After several years of growing Republican support among Spanish-speaking voters, a Democratic organization is launching an ad campaign Tuesday that attacks President Bush's record on education -- and tries to shore up Hispanic support for the 2004 election year.
The New Democrat Network, one of the increasingly influential entities that are rapidly replacing the weakened national parties, is going to be running two ads on Hispanic television in Nevada and Florida, both swing states with a high percentage of Spanish-speaking voters. According to the group, the ads will run for two and a half weeks at "saturation" levels on Spanish-language television, a $300,000 test run of a much more comprehensive multimillion-dollar Spanish-language effort planned for next year.
The group is putting up ads at this early stage in the election to blunt the inroads that Republicans have already made into a community whose loyalty is increasingly up for grabs, according to NDN president Simon Rosenberg.
"There's never been an effort by any Democratic group at this level specifically to target the Spanish-speaking group of voters," said Rosenberg, a veteran of the Clinton war room and the Democratic Leadership Council. "The Republicans have had an unbelievably effective strategy for appealing to this community since Bush in the 2000 election, and there's going to have to be a lot of activity on the Democratic side to engage the president on this debate."
The ads themselves are straightforward, premised on the notion that Hispanic voters benefit from Democrats and are hurt by Bush. In one of the ads, focusing on funding for education, viewers are told that Bush promised to be a friend of the Latino community and that he pledged to invest $18 billion in America's poorest schools but now wants to spend "billions less." (The numbers refer to the $18.5 billion promised for grants to low-performing schools in the No Child Left Behind Act in 2002, and the $12.4 billion in Bush's proposed 2004 budget.) At the end of the commercial, a sad-looking schoolgirl turns to the camera and asks, "President Bush, why did you break your promise?"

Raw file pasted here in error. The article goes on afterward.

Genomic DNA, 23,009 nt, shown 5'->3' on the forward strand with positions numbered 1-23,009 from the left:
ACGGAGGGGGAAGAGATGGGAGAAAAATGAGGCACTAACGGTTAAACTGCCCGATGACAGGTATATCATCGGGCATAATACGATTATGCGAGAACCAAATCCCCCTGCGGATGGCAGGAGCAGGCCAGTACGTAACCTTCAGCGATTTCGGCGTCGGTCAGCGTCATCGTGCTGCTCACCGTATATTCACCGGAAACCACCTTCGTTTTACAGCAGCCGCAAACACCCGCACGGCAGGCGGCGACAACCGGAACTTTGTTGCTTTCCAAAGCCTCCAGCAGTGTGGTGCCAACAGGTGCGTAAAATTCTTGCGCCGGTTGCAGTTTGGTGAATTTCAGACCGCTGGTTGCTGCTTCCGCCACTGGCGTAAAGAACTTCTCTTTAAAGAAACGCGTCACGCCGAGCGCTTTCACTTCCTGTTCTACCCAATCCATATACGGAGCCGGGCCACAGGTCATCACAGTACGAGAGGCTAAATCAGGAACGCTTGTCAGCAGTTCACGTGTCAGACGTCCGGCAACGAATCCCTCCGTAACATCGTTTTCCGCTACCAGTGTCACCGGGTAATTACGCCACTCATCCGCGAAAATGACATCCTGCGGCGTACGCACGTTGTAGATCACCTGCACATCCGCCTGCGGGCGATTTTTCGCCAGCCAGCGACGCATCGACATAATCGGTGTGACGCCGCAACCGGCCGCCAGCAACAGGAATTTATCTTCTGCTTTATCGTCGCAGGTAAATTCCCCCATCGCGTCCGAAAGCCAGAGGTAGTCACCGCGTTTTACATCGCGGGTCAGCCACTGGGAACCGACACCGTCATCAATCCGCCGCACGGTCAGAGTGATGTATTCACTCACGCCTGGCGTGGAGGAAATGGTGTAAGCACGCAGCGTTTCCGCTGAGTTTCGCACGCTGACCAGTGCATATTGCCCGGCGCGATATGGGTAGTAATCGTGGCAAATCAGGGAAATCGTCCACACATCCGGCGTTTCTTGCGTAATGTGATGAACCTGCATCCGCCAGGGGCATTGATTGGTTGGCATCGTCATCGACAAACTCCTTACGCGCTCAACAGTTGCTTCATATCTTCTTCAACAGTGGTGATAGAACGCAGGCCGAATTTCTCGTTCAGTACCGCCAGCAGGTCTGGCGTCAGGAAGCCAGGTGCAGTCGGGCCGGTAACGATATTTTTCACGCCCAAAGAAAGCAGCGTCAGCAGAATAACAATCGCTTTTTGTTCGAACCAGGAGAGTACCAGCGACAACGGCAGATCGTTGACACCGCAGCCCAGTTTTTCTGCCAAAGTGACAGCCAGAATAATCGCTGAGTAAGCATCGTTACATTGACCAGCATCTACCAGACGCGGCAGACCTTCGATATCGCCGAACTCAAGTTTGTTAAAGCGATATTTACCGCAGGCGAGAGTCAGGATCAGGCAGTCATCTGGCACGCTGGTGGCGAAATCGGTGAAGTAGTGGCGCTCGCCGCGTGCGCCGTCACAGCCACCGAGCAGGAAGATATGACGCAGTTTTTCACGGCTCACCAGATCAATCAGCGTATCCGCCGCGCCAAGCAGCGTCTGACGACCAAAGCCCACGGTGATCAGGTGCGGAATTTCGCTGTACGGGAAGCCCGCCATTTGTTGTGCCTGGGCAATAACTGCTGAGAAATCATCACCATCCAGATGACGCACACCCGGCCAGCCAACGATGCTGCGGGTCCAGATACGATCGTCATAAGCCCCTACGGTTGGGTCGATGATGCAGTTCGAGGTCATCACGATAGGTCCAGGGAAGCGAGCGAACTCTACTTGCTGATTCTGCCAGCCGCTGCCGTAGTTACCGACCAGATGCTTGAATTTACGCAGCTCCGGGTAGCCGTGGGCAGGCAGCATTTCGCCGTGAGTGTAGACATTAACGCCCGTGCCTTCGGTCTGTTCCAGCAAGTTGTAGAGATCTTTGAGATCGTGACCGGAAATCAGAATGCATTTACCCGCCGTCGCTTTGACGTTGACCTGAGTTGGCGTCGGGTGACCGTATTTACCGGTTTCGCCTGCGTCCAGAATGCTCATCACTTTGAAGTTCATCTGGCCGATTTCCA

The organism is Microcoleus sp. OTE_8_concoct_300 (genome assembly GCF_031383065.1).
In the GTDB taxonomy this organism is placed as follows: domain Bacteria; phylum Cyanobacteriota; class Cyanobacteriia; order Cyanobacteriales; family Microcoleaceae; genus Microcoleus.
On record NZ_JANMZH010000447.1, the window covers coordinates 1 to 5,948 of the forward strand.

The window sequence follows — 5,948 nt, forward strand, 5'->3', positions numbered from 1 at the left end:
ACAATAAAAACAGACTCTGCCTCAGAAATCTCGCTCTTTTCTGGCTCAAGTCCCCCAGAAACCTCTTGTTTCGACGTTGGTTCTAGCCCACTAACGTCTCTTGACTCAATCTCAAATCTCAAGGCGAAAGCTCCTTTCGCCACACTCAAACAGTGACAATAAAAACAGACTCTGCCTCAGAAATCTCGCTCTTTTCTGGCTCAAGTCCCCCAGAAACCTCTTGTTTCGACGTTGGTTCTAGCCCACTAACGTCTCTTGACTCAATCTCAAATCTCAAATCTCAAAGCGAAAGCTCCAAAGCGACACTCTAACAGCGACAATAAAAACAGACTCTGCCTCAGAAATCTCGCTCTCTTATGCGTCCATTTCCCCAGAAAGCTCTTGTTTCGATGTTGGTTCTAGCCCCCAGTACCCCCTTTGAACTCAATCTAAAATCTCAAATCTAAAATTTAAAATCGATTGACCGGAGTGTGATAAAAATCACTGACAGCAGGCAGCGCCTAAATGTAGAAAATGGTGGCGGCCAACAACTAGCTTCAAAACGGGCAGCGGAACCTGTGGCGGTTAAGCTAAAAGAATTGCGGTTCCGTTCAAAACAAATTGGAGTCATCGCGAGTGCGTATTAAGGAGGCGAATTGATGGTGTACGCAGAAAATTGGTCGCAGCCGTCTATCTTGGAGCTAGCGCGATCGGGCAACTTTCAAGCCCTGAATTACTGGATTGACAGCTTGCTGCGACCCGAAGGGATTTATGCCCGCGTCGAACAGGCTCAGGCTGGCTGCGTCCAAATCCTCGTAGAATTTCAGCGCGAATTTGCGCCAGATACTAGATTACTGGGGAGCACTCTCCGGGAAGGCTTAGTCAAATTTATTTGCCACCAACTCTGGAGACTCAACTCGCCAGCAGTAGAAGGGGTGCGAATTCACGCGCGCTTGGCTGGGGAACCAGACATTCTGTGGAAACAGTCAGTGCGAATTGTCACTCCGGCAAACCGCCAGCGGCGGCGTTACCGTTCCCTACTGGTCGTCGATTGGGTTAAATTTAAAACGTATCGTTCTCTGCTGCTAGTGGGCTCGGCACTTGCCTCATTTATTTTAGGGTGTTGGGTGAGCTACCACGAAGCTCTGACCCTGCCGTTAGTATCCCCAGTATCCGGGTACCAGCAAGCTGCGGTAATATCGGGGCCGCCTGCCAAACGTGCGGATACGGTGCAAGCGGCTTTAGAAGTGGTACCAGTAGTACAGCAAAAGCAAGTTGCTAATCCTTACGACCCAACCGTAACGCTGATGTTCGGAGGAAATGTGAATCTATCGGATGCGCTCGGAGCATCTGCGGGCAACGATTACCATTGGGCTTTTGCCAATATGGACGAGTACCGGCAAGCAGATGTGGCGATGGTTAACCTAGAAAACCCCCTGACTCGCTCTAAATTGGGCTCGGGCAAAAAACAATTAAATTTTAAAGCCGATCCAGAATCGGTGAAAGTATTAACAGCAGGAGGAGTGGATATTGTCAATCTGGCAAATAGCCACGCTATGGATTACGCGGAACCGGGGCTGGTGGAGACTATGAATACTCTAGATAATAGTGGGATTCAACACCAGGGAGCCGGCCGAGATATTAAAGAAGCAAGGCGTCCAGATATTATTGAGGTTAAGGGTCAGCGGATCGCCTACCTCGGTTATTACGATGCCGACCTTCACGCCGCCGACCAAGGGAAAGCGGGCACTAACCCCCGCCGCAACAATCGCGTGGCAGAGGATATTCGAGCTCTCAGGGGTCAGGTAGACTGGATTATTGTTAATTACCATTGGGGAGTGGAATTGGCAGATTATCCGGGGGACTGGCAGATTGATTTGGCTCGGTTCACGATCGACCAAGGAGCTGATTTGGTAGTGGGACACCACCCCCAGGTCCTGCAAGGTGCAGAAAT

The other open with a man reading a newspaper with a cheery headline that says "Latinos Aplauden Iniciativas Democratas." Grimy urban scenes of vagrants and gang members morph into bright pictures of clean sidewalks and happy citizens as a voice says that, with Democrats, "the progress of our community is secured."
The messages are intended to counter an aggressive national effort over the past several years by Republicans to appeal to Spanish-speaking Latino voters, many of whom are socially conservative and half of whom are first-generation immigrants. The effect of the sophisticated efforts, such as the Spanish-language program Abriendo Caminos on Univision and Telemundo -- a regular, paid program on the two most popular Spanish-language networks in America -- has been clear in recent elections, starting with Bush's haul of 35 percent of the Hispanic vote in 2000. In 1996, by contrast, Bob Dole got 21 percent. (It's also notable that one of the test states for the ad campaign is Florida, a key state that Democrats lost in the last presidential election when Spanish-speaking voters turned out in record numbers for Bush.) Similarly, Republican candidates at local levels have made significant inroads, perhaps best illustrated in New York, where New York City Mayor Michael Bloomberg in 2001 and Gov. George Pataki in 2002 each drew half of the Hispanic vote, which traditionally breaks strongly to Democrats.